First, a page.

The French Competition Authority announced it is imposing a fine of €1.1 billion ($1.2 billion) against Apple, alleging the tech giant was guilty of creating cartels and placed restrictions in contracts with wholesalers designed to limit competition and influence retail prices.

“Apple and its two wholesalers have agreed not to compete with each other and to prevent distributors from competing with each other, thereby sterilizing the wholesale market for Apple products,” the antitrust regulator said in a statement.

Tech Data was fined €63 million ($70 million) and Ingram Micro was fined €76 million ($85 million) for their role in the scheme.

The fine stemmed from a 2012 complaint filed by Apple reseller

The fines, totaling €1.24 billion, are the largest ever levied for a single case, the FCA said. The €1.1 billion fine against Apple is also the regulator’s largest fine against a single company.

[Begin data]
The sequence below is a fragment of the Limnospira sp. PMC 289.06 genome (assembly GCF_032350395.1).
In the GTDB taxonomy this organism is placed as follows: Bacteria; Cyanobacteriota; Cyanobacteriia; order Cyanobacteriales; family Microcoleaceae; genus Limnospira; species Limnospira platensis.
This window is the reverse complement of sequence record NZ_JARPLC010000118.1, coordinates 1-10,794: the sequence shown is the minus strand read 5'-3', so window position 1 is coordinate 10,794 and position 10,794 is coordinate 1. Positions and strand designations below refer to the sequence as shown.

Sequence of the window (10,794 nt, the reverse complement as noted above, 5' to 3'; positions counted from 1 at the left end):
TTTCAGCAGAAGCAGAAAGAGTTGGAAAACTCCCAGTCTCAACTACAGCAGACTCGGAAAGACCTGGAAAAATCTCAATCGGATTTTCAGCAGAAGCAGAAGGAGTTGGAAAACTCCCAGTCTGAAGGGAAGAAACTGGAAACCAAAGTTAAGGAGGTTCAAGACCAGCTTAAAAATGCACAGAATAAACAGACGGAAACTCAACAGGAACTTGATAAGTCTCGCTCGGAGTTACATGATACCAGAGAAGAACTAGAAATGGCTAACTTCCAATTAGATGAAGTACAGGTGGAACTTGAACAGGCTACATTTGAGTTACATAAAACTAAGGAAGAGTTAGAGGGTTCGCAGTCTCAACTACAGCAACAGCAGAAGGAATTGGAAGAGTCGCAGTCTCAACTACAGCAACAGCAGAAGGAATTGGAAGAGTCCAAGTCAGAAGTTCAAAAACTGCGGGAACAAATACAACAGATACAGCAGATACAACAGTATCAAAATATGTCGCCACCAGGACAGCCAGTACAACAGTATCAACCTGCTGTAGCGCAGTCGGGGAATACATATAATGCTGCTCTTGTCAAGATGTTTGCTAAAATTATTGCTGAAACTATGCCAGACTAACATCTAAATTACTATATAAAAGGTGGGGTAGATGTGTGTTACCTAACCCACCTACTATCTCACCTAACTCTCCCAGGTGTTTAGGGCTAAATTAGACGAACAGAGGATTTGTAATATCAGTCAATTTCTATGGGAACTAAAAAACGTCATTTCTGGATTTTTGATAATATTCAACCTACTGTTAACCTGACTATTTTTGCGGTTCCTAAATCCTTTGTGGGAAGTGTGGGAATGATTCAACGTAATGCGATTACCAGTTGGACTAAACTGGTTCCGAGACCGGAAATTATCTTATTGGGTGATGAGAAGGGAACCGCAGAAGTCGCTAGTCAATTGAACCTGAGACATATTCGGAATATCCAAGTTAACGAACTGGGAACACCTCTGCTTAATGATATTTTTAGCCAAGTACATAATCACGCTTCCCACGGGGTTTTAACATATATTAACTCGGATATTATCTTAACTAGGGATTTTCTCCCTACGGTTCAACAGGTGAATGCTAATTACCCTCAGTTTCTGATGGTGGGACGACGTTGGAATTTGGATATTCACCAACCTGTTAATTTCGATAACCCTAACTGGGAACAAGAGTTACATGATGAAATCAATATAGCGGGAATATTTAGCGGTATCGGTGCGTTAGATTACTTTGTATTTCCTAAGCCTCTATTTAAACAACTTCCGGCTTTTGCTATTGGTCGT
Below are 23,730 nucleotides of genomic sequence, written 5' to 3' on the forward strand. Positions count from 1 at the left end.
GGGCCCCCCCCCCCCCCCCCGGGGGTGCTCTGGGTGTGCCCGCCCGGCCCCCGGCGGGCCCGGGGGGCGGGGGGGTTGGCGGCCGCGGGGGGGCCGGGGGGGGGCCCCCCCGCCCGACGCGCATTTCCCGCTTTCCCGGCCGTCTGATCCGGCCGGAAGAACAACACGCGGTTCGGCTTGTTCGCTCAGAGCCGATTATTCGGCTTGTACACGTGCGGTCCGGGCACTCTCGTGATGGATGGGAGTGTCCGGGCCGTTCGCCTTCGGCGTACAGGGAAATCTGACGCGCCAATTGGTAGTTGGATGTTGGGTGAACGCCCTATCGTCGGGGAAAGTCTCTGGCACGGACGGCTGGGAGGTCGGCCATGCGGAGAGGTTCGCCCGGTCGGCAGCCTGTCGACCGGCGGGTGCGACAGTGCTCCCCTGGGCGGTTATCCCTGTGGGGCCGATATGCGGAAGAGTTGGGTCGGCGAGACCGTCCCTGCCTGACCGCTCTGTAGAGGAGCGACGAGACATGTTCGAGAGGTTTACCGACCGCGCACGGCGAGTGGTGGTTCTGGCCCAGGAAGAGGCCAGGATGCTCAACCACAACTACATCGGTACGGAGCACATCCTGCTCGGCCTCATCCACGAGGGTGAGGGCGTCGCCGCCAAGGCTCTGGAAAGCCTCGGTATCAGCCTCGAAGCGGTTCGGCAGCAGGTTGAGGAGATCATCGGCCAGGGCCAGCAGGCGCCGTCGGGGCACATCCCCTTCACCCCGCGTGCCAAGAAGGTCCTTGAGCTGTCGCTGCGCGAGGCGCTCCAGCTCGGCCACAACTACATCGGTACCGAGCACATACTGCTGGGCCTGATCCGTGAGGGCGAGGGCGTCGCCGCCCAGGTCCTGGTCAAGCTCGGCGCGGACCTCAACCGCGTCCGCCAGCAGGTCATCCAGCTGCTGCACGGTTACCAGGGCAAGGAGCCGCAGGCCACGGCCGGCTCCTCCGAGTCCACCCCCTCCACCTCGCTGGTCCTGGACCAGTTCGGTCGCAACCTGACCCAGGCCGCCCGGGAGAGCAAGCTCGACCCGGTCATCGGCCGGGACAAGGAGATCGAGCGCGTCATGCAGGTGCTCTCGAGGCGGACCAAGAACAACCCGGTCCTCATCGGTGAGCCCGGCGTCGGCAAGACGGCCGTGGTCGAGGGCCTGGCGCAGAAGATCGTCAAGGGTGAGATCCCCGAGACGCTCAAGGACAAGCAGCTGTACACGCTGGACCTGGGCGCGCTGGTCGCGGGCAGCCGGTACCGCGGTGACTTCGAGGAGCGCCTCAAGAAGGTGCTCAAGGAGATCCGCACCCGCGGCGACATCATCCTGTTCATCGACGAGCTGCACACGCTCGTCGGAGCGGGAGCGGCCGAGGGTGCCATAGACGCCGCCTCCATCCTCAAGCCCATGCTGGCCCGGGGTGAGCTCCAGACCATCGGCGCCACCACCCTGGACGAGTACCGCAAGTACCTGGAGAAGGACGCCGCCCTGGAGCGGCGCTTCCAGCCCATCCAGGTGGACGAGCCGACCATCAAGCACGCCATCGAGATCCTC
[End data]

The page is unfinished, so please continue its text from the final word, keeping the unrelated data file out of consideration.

The FCA said Apple had committed, “an abuse of economic dependence on its premium retailers, a practice which the authority considers to be particularly serious.” is no longer in business.

“The French Competition Authority’s decision is disheartening,” an Apple spokesperson said. “It relates to practices from over a decade ago and discards 30 years of legal precedent that all companies in France rely on with an order that will cause chaos for companies across all industries. We strongly disagree with them and plan to appeal.”

Earlier this month, Apple agreed to pay $500 million to settle a class-action lawsuit that alleged it slowed down older iPhones with lower-capacity batteries.

Apple stock was down sharply Monday morning amid a broad market selloff.

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